“Design describes the quality of an experience as it relates to aesthetics, emotions, pleasure, usability, and cognition. We typically think of design as a forgivable attribute, and we overlook products or services that are hard to use, confusing, demanding, degrading, and downright ugly as long as that payoff is still delivered. The payoff of rapid air travel is so great that we’ll forgive uncomfortable (and potentially physically dangerous) seats, loud noise, an unpredictable cabin climate, long lines, poor service, and so-on. These are design attributes. We can design better experiential qualities for air travel, fixing the seats, the line, and the service, but why would a company bother with the expense if consumers are singly motivated by the payoff?”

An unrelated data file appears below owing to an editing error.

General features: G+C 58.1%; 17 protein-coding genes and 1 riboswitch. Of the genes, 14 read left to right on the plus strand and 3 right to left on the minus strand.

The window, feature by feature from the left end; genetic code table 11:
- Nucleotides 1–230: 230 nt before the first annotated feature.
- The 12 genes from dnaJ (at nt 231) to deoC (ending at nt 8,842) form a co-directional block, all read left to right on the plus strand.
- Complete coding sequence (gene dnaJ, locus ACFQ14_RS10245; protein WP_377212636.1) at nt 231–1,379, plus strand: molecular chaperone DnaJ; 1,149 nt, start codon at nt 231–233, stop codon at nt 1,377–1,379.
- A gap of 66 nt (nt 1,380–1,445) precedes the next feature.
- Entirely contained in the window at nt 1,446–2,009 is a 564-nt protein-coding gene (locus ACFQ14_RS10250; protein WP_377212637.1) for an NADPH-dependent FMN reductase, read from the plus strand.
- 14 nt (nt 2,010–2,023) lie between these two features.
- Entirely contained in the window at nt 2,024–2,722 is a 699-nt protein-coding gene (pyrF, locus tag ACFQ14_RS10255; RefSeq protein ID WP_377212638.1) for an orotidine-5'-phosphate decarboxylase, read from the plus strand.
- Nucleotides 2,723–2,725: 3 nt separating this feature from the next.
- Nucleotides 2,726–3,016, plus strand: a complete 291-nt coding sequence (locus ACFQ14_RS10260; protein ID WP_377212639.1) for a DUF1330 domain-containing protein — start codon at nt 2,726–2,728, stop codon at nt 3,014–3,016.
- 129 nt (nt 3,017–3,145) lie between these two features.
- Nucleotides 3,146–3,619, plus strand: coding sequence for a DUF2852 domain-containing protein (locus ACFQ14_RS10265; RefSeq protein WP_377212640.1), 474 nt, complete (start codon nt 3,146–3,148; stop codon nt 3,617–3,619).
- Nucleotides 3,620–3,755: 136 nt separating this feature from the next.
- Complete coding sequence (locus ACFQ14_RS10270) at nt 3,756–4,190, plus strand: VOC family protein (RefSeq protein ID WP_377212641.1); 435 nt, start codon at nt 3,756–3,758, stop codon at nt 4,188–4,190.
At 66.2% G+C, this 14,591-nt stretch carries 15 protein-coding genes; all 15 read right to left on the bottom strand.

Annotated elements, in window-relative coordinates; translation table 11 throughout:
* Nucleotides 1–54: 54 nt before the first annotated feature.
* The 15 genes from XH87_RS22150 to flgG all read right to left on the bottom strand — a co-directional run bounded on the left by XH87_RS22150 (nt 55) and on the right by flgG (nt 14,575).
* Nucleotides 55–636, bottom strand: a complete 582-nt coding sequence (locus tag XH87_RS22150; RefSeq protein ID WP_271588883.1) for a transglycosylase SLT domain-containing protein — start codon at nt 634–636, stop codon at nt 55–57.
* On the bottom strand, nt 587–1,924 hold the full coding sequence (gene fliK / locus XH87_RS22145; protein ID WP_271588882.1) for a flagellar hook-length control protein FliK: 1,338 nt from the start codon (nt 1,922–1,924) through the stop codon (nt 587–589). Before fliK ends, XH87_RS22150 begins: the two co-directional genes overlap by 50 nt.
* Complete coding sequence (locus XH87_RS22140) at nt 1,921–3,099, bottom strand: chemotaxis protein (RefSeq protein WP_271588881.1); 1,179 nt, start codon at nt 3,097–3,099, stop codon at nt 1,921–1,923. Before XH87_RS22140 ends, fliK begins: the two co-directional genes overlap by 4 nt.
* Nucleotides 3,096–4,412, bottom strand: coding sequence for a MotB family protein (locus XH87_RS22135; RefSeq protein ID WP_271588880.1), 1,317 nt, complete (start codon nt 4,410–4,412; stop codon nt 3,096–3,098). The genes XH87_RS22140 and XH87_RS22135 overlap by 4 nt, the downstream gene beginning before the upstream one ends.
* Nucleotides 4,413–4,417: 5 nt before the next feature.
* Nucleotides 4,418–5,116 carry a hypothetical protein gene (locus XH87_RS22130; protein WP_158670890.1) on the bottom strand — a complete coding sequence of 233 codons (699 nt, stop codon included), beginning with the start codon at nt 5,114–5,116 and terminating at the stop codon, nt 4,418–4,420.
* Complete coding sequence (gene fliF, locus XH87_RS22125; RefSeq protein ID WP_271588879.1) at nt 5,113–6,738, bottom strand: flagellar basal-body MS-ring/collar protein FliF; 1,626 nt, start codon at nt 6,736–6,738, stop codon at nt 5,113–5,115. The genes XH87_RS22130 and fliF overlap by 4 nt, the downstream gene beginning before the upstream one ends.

(Jon Kolko a.k.a. @jkolko ~ UX Magazine)
Patient, customer, user, employee, student, citizen. All human actors in specific contexts with their (digital) experiences.
“Healthcare is a new hot topic in software development, which means that user experience designers are getting more requests for designing and conducting research for medical applications. Working on something that will help patients manage a chronic disease, administer the correct dose of medication, or communicate more effectively with their healthcare provider can be very rewarding. However, there are many unique issues to be aware of before starting the design and development of a medical application or device.”
(Amy Willis ~ User Experience Magazine 14.3)
I don’t think most organizations have two decades to reach the highest level. As Jakob once suggested.